From the age of 5 or 6 after Sunday Dinner my grandfather sitting with us children might start a story,’ Did I tell you about the time that …’ and so would begin some account of his experiences in the First World War: machine guns, prisoners, bombs & bullets … and aeroplanes. He was 67 perhaps …. and lived another 30 years. Between us, a brother & two sisters, I became the most interested in his accounts. My mother wrote them off, couldn’t stand it … clearly he had this ever present desire to relive, or recount his experiences. Age 13 I started keeping a diary and in time would have jotted down some of my grandfather’s stories. I had a life to lead, exams, and ultimately a university degree at Oxford. The First World War wasn’t history so I had to stick with the Tudors & Stuarts! I accepted this. A decade on I a, living in France and as part of a film crew on behalf of the French Ministry of Culture we are travelling to all the ‘tough’ urban district of towns … most of which happen to be along the old Western Front. The joke is that I am always interested in and photography war memorials. Abbeville, Verdun, Mountaban all made the First World War feel real. So I would share my experiences in France with my grandfather. INcreasingly frail when I was in town (my parents had long divorced) … and then my granny had died … he craved company. Technology first in the from of VHS let me indulge my grandfather further … he had books on planes, the trenches & all the rest … but he hadn’t see ‘All Quiet on the Western Front’ in 50 years. Working in Television Production I understood the value of getting his story down and chose to do this on a Sony Digital audio kit … transcribing these notes I went back to ask further questions. Yes, I should have got him on Broadcast Video … but he looked so old and frail and I had never planned to broadcast him. Anyway … as I grew up, as my comprehension of his world , let alone my own, become clearer how I had seen his war changed. I wrote a piece called ‘That’s Nothing Compared to Passchendeale’ in 1990 ? while sitting with him watching the First Gulf War. A lad from the Durham Light Infantry was interviewed in the desert which prompted this remark … he had signed up with the Durham Light Infantry in 1915. He also had something to say about the Tornadoes as he had transferred to the Royal Flying Corps. And I got in touch with Lyn MacDonald and he went on a trip to Passchendeale … and his medals came out (he has the Military Medal) and he shook hands with the King of Belgium … and photographs he had and those of his kid brother Billy who had joined the RFC age 16 and died in a crash in 1919 … and after his death … and with so much coming on line I found I could add even more detail to his recorded memoir by checking details of those who had served and died … and then researching their own family background. Slowly it all came painfully to life, the family members lost, the closeness of the community … the very different attitude to the ‘working class’ then … they were cannon fodder. My gradual loathing for Haig who cheated his way into Oxford and Sandhurst and weazeled his way into the affections of the Royal Family & as a result of this, not his ability ended up responsible for the death of millions …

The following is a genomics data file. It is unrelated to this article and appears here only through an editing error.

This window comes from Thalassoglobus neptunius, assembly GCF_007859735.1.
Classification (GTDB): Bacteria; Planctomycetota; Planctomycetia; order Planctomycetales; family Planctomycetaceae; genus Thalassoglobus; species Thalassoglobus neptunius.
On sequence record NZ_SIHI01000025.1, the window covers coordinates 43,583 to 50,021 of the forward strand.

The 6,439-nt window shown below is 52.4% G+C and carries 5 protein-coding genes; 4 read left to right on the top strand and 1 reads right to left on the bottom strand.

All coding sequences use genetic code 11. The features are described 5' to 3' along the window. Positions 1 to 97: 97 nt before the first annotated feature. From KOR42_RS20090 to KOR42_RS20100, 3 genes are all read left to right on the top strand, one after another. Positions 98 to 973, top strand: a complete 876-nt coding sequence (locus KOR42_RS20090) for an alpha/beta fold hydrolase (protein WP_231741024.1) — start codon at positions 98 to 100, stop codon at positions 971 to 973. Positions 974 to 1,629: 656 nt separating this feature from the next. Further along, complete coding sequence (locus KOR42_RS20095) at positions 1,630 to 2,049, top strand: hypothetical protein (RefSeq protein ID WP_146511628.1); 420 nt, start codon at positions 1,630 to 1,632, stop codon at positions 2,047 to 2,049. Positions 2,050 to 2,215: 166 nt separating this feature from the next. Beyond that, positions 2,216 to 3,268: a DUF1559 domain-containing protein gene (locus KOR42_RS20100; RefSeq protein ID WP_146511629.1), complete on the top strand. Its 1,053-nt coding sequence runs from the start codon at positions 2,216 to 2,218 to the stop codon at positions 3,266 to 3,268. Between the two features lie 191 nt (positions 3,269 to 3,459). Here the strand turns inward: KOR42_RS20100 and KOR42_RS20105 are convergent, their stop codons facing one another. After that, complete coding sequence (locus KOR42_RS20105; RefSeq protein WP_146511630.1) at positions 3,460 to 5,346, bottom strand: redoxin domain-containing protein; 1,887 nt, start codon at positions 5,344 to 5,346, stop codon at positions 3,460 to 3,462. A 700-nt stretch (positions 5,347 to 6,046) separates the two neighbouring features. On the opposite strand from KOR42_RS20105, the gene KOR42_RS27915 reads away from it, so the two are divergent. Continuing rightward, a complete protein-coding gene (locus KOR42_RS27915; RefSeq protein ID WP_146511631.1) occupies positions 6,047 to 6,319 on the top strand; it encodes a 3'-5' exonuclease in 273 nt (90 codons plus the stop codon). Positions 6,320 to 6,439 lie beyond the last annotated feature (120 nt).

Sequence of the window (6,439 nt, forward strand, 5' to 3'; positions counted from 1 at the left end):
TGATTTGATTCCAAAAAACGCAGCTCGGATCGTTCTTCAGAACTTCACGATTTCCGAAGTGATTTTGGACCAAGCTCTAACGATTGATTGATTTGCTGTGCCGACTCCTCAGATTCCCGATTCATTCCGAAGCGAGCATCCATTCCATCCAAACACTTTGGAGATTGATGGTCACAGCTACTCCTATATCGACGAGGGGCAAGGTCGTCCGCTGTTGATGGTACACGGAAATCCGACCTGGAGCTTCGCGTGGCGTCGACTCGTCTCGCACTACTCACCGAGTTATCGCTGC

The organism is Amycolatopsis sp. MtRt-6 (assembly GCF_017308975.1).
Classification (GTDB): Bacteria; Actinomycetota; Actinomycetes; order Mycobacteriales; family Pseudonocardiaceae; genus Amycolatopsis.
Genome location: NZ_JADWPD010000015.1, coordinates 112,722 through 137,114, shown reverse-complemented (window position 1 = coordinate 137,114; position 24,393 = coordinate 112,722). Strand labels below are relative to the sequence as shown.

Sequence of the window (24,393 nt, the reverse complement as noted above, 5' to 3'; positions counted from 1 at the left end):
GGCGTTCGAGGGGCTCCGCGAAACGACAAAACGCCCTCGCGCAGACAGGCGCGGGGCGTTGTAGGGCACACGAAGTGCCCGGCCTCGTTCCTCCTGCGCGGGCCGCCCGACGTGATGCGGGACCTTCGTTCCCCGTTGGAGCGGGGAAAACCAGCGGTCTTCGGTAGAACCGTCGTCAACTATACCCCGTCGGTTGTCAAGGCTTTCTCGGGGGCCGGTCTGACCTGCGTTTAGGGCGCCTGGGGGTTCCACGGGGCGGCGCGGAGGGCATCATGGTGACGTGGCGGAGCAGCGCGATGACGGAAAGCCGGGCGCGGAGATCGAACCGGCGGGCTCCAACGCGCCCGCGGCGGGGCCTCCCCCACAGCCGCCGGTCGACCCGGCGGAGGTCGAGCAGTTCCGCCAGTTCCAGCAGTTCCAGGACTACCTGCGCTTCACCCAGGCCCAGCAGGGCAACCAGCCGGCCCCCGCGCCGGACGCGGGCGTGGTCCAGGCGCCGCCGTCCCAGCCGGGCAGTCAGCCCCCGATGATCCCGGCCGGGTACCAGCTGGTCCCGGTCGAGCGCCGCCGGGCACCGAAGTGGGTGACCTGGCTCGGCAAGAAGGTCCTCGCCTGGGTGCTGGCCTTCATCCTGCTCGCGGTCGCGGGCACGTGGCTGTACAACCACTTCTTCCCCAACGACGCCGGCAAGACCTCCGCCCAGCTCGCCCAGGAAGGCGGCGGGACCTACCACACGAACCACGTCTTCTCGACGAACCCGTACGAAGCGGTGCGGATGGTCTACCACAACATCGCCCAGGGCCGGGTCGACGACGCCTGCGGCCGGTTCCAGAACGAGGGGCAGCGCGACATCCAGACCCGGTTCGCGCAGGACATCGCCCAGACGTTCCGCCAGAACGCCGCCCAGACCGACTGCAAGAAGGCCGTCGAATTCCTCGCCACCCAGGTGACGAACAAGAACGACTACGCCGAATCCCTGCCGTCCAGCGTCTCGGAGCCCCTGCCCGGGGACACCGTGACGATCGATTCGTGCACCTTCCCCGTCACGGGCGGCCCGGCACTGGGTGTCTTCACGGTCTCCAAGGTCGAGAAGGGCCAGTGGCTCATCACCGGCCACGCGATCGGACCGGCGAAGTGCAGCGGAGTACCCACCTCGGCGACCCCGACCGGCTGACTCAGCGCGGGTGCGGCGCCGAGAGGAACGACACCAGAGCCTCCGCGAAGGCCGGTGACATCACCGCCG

Is the First World War more deeply a part of the British psyche than that of Canadians, Anz’s … those from South Africa?